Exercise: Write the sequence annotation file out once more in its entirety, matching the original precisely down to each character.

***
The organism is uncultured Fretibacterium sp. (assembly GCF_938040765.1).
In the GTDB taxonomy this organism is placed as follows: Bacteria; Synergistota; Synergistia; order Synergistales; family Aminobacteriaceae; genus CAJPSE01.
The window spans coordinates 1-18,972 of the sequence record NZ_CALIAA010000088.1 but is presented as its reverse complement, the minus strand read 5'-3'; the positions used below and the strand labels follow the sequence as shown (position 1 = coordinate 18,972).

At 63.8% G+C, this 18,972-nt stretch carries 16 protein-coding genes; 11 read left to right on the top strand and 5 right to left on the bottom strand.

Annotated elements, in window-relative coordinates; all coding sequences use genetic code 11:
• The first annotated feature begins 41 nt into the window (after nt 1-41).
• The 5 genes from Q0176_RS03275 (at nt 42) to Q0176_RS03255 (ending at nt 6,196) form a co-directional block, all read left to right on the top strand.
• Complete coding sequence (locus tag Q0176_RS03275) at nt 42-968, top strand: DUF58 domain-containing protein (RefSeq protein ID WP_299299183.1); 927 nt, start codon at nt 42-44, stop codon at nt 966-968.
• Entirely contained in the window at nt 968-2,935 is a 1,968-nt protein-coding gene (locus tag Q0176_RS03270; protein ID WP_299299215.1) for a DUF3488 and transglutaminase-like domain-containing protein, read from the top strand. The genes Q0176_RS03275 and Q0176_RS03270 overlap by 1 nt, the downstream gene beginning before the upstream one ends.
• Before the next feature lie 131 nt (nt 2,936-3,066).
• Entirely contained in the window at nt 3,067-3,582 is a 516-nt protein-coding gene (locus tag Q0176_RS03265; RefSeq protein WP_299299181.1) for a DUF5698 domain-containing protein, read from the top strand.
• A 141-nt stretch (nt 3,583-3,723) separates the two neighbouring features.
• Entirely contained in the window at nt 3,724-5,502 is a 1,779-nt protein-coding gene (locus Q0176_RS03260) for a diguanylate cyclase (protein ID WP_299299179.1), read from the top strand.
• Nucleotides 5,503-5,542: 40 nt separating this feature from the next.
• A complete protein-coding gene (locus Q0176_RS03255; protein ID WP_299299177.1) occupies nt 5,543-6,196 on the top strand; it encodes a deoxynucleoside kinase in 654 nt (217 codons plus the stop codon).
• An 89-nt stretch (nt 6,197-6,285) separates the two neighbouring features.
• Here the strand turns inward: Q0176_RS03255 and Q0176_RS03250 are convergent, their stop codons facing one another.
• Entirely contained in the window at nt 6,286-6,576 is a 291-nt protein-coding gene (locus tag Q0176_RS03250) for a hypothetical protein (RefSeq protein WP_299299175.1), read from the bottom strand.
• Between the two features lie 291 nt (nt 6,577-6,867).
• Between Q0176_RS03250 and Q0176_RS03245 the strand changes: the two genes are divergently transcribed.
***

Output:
The organism is uncultured Fretibacterium sp. (assembly GCF_938040765.1).
In the GTDB taxonomy this organism is placed as follows: Bacteria; Synergistota; Synergistia; order Synergistales; family Aminobacteriaceae; genus CAJPSE01.
The window spans coordinates 1-18,972 of the sequence record NZ_CALIAA010000088.1 but is presented as its reverse complement, the minus strand read 5'-3'; the positions used below and the strand labels follow the sequence as shown (position 1 = coordinate 18,972).

At 63.8% G+C, this 18,972-nt stretch carries 16 protein-coding genes; 11 read left to right on the top strand and 5 right to left on the bottom strand.

Annotated elements, in window-relative coordinates; all coding sequences use genetic code 11:
• The first annotated feature begins 41 nt into the window (after nt 1-41).
• The 5 genes from Q0176_RS03275 (at nt 42) to Q0176_RS03255 (ending at nt 6,196) form a co-directional block, all read left to right on the top strand.
• Complete coding sequence (locus tag Q0176_RS03275) at nt 42-968, top strand: DUF58 domain-containing protein (RefSeq protein ID WP_299299183.1); 927 nt, start codon at nt 42-44, stop codon at nt 966-968.
• Entirely contained in the window at nt 968-2,935 is a 1,968-nt protein-coding gene (locus tag Q0176_RS03270; protein ID WP_299299215.1) for a DUF3488 and transglutaminase-like domain-containing protein, read from the top strand. The genes Q0176_RS03275 and Q0176_RS03270 overlap by 1 nt, the downstream gene beginning before the upstream one ends.
• Before the next feature lie 131 nt (nt 2,936-3,066).
• Entirely contained in the window at nt 3,067-3,582 is a 516-nt protein-coding gene (locus tag Q0176_RS03265; RefSeq protein WP_299299181.1) for a DUF5698 domain-containing protein, read from the top strand.
• A 141-nt stretch (nt 3,583-3,723) separates the two neighbouring features.
• Entirely contained in the window at nt 3,724-5,502 is a 1,779-nt protein-coding gene (locus Q0176_RS03260) for a diguanylate cyclase (protein ID WP_299299179.1), read from the top strand.
• Nucleotides 5,503-5,542: 40 nt separating this feature from the next.
• A complete protein-coding gene (locus Q0176_RS03255; protein ID WP_299299177.1) occupies nt 5,543-6,196 on the top strand; it encodes a deoxynucleoside kinase in 654 nt (217 codons plus the stop codon).
• An 89-nt stretch (nt 6,197-6,285) separates the two neighbouring features.
• Here the strand turns inward: Q0176_RS03255 and Q0176_RS03250 are convergent, their stop codons facing one another.
• Entirely contained in the window at nt 6,286-6,576 is a 291-nt protein-coding gene (locus tag Q0176_RS03250) for a hypothetical protein (RefSeq protein WP_299299175.1), read from the bottom strand.
• Between the two features lie 291 nt (nt 6,577-6,867).
• Between Q0176_RS03250 and Q0176_RS03245 the strand changes: the two genes are divergently transcribed.